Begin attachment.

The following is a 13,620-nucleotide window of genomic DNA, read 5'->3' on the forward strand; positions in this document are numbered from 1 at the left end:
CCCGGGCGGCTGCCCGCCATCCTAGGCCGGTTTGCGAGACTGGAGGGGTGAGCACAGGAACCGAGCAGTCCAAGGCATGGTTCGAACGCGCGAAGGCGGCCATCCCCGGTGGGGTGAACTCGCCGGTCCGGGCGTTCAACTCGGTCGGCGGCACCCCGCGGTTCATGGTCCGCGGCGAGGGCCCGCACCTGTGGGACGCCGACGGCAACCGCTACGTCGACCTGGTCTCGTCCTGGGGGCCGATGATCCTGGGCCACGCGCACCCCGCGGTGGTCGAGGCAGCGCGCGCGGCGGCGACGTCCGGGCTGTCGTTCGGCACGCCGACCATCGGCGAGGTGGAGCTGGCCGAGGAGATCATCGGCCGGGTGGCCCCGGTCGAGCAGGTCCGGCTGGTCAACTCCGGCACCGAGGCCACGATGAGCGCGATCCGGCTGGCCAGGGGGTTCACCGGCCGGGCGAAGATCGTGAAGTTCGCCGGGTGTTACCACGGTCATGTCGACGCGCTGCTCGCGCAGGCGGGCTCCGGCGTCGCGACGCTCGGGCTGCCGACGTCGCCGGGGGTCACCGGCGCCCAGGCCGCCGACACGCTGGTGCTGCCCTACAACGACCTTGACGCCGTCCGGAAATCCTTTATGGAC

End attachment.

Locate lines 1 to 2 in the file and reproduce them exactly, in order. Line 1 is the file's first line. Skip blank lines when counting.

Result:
The following is a 13,620-nucleotide window of genomic DNA, read 5'->3' on the forward strand; positions in this document are numbered from 1 at the left end:
CCCGGGCGGCTGCCCGCCATCCTAGGCCGGTTTGCGAGACTGGAGGGGTGAGCACAGGAACCGAGCAGTCCAAGGCATGGTTCGAACGCGCGAAGGCGGCCATCCCCGGTGGGGTGAACTCGCCGGTCCGGGCGTTCAACTCGGTCGGCGGCACCCCGCGGTTCATGGTCCGCGGCGAGGGCCCGCACCTGTGGGACGCCGACGGCAACCGCTACGTCGACCTGGTCTCGTCCTGGGGGCCGATGATCCTGGGCCACGCGCACCCCGCGGTGGTCGAGGCAGCGCGCGCGGCGGCGACGTCCGGGCTGTCGTTCGGCACGCCGACCATCGGCGAGGTGGAGCTGGCCGAGGAGATCATCGGCCGGGTGGCCCCGGTCGAGCAGGTCCGGCTGGTCAACTCCGGCACCGAGGCCACGATGAGCGCGATCCGGCTGGCCAGGGGGTTCACCGGCCGGGCGAAGATCGTGAAGTTCGCCGGGTGTTACCACGGTCATGTCGACGCGCTGCTCGCGCAGGCGGGCTCCGGCGTCGCGACGCTCGGGCTGCCGACGTCGCCGGGGGTCACCGGCGCCCAGGCCGCCGACACGCTGGTGCTGCCCTACAACGACCTTGACGCCGTCCGGAAATCCTTTATGGAC